Your tired mom drops you off rather hurriedly, right when your grandmother angrily slams the porch door on her husband. Hmm... A bit of tension there?

Although you were anxious in the car about spending so much time on a farm without electricity (which means no TV), you're warmly welcomed and quickly default to kid-on-a-farm mode: explore and have fun.

Your grandparents are not the hovering caretaker type. They go about their business and trust you to enjoy yourself in the wild outdoors and have adventures.
As NPCs, they're not very talkative, replying to questions with short and to-the-point answers. Nonetheless, they are loving and helpful when you ask them questions, providing some backstory about the farm's history, some glimpses into your mom's childhood, and sparse clues about the obstacles you encounter.

On the Farm is mostly finegrained, almost simulationist in its implementation, with deep and heartfelt descriptions of locations down to a detailed scenery level. Further into the adventure, when the player is presumably more concerned with advancing the plot and finding a direct route to solving the puzzles, the detailed implementation falls through a bit. In later stages of the game, there is more undescribed scenery, a comparative lack of reasonable synonyms and alternate commands. For the player wishing to stay in the role of an inquisitive kid exploring the surroundings, this breaks the illusion somewhat.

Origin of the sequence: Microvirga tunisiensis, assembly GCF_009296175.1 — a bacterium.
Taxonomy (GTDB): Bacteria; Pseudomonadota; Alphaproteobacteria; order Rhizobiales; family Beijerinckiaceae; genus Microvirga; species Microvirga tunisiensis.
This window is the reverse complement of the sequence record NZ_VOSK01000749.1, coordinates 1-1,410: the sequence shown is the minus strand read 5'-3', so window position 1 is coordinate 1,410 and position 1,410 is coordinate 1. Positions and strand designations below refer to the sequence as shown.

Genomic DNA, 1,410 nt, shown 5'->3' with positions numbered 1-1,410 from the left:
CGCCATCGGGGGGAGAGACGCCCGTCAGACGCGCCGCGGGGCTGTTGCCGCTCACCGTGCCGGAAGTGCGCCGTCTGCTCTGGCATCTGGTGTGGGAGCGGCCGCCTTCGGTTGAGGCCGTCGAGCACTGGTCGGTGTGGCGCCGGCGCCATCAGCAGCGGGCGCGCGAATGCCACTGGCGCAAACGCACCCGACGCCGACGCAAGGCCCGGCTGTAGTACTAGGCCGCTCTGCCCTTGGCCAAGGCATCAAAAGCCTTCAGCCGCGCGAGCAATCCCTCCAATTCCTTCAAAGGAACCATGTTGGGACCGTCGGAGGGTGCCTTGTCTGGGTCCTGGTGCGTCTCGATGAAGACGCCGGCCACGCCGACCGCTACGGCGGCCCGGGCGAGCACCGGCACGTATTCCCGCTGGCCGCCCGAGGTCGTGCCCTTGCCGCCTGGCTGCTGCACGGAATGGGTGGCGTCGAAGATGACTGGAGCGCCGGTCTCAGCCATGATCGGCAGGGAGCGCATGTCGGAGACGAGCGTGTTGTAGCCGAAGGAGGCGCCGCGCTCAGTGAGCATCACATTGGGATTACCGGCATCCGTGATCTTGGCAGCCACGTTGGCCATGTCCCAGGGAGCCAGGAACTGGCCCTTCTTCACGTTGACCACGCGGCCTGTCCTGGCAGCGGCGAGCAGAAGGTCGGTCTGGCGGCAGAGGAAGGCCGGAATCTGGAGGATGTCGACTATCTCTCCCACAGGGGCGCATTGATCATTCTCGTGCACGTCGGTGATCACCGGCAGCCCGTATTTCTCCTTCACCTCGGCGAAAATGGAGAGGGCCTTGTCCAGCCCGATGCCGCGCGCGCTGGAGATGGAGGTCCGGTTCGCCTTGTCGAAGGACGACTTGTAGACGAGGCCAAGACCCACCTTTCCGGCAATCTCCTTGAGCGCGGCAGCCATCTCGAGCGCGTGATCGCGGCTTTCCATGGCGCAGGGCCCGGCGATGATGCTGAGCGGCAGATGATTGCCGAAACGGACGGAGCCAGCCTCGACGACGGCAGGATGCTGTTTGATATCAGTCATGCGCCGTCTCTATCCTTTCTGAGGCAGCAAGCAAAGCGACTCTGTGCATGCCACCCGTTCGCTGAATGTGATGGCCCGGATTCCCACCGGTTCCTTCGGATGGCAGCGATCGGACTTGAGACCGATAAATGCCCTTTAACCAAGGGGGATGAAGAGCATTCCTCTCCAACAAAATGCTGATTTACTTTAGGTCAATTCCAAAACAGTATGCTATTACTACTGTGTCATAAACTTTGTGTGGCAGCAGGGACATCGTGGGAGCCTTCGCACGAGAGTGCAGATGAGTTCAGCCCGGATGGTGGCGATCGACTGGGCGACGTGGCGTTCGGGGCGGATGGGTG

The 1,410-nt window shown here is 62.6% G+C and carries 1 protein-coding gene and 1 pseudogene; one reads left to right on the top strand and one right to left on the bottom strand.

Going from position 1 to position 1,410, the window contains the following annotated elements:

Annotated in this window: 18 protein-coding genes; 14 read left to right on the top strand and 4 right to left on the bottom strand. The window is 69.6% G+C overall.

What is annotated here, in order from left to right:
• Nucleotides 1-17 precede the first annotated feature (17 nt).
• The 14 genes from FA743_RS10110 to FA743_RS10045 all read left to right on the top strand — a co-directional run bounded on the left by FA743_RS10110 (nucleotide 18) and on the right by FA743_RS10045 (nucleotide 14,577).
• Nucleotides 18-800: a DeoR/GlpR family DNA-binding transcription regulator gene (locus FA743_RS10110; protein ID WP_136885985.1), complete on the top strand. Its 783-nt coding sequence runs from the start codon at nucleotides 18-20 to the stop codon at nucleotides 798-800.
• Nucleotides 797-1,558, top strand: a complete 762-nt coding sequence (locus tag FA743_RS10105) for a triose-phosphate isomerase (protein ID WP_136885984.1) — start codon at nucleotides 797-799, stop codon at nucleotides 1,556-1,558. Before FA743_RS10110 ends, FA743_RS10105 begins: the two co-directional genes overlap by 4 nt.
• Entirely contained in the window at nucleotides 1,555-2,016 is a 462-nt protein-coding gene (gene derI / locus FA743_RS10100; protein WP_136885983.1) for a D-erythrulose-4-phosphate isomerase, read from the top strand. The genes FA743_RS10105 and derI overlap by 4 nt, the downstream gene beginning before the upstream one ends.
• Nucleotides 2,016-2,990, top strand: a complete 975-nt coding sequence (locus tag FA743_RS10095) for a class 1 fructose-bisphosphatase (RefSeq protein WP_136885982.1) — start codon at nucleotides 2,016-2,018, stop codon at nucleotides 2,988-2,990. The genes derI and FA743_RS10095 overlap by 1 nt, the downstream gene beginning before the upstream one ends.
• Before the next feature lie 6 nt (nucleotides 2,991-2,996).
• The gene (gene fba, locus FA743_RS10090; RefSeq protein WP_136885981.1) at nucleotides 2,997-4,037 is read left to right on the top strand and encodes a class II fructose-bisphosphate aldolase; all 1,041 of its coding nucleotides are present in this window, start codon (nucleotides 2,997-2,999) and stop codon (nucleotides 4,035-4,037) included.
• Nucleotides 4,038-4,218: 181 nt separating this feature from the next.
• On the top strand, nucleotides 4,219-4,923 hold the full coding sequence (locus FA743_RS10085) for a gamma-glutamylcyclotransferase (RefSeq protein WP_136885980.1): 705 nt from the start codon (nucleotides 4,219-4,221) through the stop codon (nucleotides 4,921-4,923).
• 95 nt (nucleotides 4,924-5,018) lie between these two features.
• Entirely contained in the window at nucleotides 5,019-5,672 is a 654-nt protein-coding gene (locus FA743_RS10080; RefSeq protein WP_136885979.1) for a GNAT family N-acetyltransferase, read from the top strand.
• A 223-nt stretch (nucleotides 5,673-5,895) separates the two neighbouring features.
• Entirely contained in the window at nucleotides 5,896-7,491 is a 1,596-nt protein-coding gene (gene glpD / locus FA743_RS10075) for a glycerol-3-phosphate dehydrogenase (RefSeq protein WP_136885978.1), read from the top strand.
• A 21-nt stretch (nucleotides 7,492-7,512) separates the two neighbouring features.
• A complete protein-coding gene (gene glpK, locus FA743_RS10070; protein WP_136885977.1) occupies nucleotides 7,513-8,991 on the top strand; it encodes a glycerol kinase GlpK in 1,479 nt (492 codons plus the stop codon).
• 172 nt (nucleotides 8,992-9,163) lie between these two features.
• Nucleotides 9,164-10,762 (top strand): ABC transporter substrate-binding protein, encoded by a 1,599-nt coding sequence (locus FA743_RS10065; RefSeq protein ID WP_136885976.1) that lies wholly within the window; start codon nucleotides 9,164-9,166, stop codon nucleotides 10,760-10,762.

The farm environment is mundane, realistic and down-to-earth, don't expect any strange contraptions or magic. (With one exception to be found in a meta-command: (Spoiler - click to show)XYZZY brings up a list of locations, allowing you to transport to any you have already visited.)
This allows for a brilliant multiple use of the everyday objects you find on the farm. They serve to help your grandparents with little tasks and chores, plus most of them will be necessary in unexpected ways to solve the steps toward the solution of the overarching puzzle.